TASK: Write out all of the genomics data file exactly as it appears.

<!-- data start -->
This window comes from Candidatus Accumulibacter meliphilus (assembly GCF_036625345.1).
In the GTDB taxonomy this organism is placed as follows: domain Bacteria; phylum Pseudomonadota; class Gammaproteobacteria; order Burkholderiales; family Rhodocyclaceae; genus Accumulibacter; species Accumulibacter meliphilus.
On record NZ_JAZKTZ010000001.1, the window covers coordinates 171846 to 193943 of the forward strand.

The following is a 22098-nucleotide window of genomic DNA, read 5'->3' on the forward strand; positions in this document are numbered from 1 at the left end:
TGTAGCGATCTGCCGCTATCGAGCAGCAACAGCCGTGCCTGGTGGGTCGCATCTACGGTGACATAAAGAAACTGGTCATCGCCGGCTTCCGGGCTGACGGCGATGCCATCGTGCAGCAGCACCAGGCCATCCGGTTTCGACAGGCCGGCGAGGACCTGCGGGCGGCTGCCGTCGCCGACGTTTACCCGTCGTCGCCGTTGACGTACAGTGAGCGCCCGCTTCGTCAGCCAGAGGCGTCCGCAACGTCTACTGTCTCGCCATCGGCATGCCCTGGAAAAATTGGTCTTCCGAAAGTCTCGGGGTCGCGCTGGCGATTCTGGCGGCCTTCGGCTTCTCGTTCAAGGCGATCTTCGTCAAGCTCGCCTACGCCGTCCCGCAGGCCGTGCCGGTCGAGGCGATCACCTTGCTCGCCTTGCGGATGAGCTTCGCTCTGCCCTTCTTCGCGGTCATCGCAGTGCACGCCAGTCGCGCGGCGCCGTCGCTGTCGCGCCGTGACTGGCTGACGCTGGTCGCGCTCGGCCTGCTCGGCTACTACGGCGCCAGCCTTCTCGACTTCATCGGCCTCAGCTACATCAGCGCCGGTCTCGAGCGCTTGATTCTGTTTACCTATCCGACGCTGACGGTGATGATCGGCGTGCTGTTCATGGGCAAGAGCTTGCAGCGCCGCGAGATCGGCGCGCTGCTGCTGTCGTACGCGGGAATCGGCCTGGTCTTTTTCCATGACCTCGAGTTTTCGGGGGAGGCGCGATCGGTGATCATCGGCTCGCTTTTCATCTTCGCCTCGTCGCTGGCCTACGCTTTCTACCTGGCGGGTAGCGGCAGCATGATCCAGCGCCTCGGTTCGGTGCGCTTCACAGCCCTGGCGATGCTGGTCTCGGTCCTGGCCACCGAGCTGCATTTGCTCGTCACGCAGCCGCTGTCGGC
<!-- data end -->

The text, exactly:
This window comes from Candidatus Accumulibacter meliphilus (assembly GCF_036625345.1).
In the GTDB taxonomy this organism is placed as follows: domain Bacteria; phylum Pseudomonadota; class Gammaproteobacteria; order Burkholderiales; family Rhodocyclaceae; genus Accumulibacter; species Accumulibacter meliphilus.
On record NZ_JAZKTZ010000001.1, the window covers coordinates 171846 to 193943 of the forward strand.

The following is a 22098-nucleotide window of genomic DNA, read 5'->3' on the forward strand; positions in this document are numbered from 1 at the left end:
TGTAGCGATCTGCCGCTATCGAGCAGCAACAGCCGTGCCTGGTGGGTCGCATCTACGGTGACATAAAGAAACTGGTCATCGCCGGCTTCCGGGCTGACGGCGATGCCATCGTGCAGCAGCACCAGGCCATCCGGTTTCGACAGGCCGGCGAGGACCTGCGGGCGGCTGCCGTCGCCGACGTTTACCCGTCGTCGCCGTTGACGTACAGTGAGCGCCCGCTTCGTCAGCCAGAGGCGTCCGCAACGTCTACTGTCTCGCCATCGGCATGCCCTGGAAAAATTGGTCTTCCGAAAGTCTCGGGGTCGCGCTGGCGATTCTGGCGGCCTTCGGCTTCTCGTTCAAGGCGATCTTCGTCAAGCTCGCCTACGCCGTCCCGCAGGCCGTGCCGGTCGAGGCGATCACCTTGCTCGCCTTGCGGATGAGCTTCGCTCTGCCCTTCTTCGCGGTCATCGCAGTGCACGCCAGTCGCGCGGCGCCGTCGCTGTCGCGCCGTGACTGGCTGACGCTGGTCGCGCTCGGCCTGCTCGGCTACTACGGCGCCAGCCTTCTCGACTTCATCGGCCTCAGCTACATCAGCGCCGGTCTCGAGCGCTTGATTCTGTTTACCTATCCGACGCTGACGGTGATGATCGGCGTGCTGTTCATGGGCAAGAGCTTGCAGCGCCGCGAGATCGGCGCGCTGCTGCTGTCGTACGCGGGAATCGGCCTGGTCTTTTTCCATGACCTCGAGTTTTCGGGGGAGGCGCGATCGGTGATCATCGGCTCGCTTTTCATCTTCGCCTCGTCGCTGGCCTACGCTTTCTACCTGGCGGGTAGCGGCAGCATGATCCAGCGCCTCGGTTCGGTGCGCTTCACAGCCCTGGCGATGCTGGTCTCGGTCCTGGCCACCGAGCTGCATTTGCTCGTCACGCAGCCGCTGTCGGC